Tissue engineering. Part C, Methods 2016 JAN
Recombinant Xeno-Free Vitronectin Supports Self-Renewal and Pluripotency in Protein-Induced Pluripotent Stem Cells.
Kaini RR et al.
Patient safety is a major concern in the application of induced pluripotent stem cells (iPSCs) in cell-based therapy. Efforts are being made to reprogram, maintain, and differentiate iPSCs in defined conditions to provide a safe source of stem cells for regenerative medicine. Recently, human fibroblasts were successfully reprogrammed into pluripotent stem cells using four recombinant proteins (OCT4, c-Myc, KLF4, and SOX2) fused with a cell-penetrating peptide (9R). These protein-induced pluripotent stem cells (piPSCs) are maintained and propagated on a feeder layer of mouse embryonic fibroblasts. Use of animal-derived products in maintenance and differentiation of iPSCs poses risks of zoonotic disease transmission and immune rejection when transplanted into humans. To avoid potential incorporation of xenogenic products, we cultured piPSCs on recombinant human matrix proteins. We then tested whether recombinant human matrix proteins can support self-renewal and pluripotency of piPSCs. After long-term culture on recombinant human vitronectin in xeno-free conditions, piPSCs retained the expression of pluripotent markers. The pluripotency of these cells was further evaluated by differentiating toward ectoderm, mesoderm, and endoderm lineages in vitro. In conclusion, recombinant human vitronectin can support the long-term culture and maintain the stemness of piPSCs in defined nonxenogenic conditions.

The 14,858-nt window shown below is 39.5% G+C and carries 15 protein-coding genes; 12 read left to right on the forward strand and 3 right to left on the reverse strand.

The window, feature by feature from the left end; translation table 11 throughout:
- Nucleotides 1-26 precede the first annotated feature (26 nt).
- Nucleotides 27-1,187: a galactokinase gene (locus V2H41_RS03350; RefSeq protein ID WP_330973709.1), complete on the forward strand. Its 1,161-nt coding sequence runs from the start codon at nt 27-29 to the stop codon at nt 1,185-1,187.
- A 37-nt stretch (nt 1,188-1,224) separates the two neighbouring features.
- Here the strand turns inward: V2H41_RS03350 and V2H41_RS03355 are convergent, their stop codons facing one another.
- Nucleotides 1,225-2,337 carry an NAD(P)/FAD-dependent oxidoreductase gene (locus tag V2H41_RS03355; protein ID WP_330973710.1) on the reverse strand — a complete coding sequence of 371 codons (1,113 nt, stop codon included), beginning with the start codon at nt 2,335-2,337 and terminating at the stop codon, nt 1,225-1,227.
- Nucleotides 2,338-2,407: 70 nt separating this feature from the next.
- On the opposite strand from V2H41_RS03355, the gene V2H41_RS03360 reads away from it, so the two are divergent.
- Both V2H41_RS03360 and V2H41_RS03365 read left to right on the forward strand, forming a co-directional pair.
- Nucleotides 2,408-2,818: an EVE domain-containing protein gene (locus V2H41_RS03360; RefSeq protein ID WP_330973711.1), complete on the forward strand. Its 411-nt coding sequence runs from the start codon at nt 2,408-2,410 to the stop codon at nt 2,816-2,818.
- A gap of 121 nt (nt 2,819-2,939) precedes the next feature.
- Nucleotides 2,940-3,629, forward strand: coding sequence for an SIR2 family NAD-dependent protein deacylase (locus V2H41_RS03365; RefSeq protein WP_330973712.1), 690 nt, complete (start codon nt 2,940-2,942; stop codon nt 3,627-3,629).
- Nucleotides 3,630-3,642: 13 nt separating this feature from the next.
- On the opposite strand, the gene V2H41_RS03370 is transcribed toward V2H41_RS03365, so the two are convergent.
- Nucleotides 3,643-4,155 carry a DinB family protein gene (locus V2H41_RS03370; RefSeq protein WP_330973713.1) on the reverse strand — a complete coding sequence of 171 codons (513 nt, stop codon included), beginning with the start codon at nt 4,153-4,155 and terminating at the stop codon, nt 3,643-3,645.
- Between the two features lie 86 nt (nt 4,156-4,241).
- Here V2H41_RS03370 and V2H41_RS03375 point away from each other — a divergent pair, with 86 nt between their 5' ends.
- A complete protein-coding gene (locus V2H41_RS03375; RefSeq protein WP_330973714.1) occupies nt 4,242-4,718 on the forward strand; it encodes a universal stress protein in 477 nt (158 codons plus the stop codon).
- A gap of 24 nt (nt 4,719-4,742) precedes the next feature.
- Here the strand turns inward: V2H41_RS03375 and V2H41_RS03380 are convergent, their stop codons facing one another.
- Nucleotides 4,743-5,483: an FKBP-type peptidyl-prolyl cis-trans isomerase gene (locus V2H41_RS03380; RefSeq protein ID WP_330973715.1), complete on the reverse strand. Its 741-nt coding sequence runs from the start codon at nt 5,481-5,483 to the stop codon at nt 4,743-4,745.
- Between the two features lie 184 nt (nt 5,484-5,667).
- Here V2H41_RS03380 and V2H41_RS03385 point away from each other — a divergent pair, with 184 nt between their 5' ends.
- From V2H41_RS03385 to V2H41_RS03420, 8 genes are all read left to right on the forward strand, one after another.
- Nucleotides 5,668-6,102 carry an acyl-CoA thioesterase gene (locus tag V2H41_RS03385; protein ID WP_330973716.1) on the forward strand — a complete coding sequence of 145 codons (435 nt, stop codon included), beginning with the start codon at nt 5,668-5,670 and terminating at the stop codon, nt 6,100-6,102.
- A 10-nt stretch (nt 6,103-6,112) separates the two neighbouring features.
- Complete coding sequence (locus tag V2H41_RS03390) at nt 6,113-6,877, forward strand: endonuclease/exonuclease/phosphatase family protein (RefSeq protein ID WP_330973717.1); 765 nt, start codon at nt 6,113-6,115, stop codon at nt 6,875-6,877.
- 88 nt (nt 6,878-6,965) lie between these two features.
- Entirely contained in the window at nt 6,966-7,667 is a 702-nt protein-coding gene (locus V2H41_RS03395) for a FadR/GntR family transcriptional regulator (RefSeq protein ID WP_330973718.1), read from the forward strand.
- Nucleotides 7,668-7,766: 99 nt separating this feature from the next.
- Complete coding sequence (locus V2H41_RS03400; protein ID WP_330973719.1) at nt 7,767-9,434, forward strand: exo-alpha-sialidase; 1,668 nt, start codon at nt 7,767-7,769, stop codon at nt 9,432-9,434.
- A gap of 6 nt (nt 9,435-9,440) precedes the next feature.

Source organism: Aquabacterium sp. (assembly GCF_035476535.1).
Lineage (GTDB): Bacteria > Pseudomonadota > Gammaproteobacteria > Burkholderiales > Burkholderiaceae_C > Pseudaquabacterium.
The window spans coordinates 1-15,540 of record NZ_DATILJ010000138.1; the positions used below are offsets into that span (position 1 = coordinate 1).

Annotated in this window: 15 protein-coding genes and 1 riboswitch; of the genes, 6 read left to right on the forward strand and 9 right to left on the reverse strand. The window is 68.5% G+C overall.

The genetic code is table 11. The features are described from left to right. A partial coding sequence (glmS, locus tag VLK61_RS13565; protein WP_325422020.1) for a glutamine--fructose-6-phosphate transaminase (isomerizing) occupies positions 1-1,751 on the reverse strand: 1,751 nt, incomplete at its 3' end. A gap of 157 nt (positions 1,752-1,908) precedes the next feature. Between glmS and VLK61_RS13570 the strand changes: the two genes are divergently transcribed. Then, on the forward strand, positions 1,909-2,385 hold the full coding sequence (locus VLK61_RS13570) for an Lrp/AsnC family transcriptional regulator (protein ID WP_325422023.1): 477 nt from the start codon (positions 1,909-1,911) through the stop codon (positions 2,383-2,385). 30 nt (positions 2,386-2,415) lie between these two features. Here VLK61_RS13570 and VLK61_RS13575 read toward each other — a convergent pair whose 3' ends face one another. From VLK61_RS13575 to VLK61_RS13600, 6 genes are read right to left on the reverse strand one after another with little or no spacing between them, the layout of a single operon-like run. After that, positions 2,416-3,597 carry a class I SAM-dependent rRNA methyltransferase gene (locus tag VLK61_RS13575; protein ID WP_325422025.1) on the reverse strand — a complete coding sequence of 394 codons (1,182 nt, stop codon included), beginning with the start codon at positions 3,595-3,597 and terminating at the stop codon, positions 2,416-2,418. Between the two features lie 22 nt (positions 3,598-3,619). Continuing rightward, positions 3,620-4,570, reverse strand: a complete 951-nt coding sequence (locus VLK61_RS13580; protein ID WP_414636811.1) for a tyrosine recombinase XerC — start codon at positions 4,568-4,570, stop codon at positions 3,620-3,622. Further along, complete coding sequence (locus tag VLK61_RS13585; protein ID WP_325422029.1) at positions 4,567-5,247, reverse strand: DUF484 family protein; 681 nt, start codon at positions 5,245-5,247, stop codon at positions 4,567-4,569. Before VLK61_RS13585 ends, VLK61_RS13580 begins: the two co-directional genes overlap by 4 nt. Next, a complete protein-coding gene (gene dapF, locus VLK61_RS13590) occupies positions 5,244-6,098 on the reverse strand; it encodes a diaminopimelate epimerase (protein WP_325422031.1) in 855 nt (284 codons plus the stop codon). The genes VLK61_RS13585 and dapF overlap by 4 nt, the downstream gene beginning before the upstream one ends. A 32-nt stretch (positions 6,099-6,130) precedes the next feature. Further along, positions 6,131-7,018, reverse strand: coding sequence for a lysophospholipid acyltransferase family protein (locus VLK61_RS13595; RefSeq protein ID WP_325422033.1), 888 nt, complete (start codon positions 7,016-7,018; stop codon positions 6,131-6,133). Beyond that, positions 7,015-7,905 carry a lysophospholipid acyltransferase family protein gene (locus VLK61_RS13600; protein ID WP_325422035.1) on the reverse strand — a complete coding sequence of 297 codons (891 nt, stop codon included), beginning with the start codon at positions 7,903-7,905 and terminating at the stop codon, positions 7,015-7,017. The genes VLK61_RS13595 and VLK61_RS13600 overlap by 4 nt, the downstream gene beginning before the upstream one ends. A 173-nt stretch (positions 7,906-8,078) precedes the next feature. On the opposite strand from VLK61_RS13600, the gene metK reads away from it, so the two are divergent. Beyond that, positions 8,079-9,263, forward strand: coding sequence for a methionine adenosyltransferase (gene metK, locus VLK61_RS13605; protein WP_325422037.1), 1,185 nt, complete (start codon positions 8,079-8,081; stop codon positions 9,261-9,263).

Methods in molecular biology (Clifton, N.J.) 2016 JAN
Multisystemic Disease Modeling of Liver-Derived Protein Folding Disorders Using Induced Pluripotent Stem Cells (iPSCs).
Leung A and Murphy GJ
Familial transthyretin amyloidosis (ATTR) is an autosomal dominant protein-folding disorder caused by over 100 distinct mutations in the transthyretin (TTR) gene. In ATTR, protein secreted from the liver aggregates and forms fibrils in target organs, chiefly the heart and peripheral nervous system, highlighting the need for a model capable of recapitulating the multisystem complexity of this clinically variable disease. Here, we describe detailed methodologies for the directed differentiation of protein folding disease-specific iPSCs into hepatocytes that produce mutant protein, and neural-lineage cells often targeted in disease. Methodologies are also described for the construction of multisystem models and drug screening using iPSCs.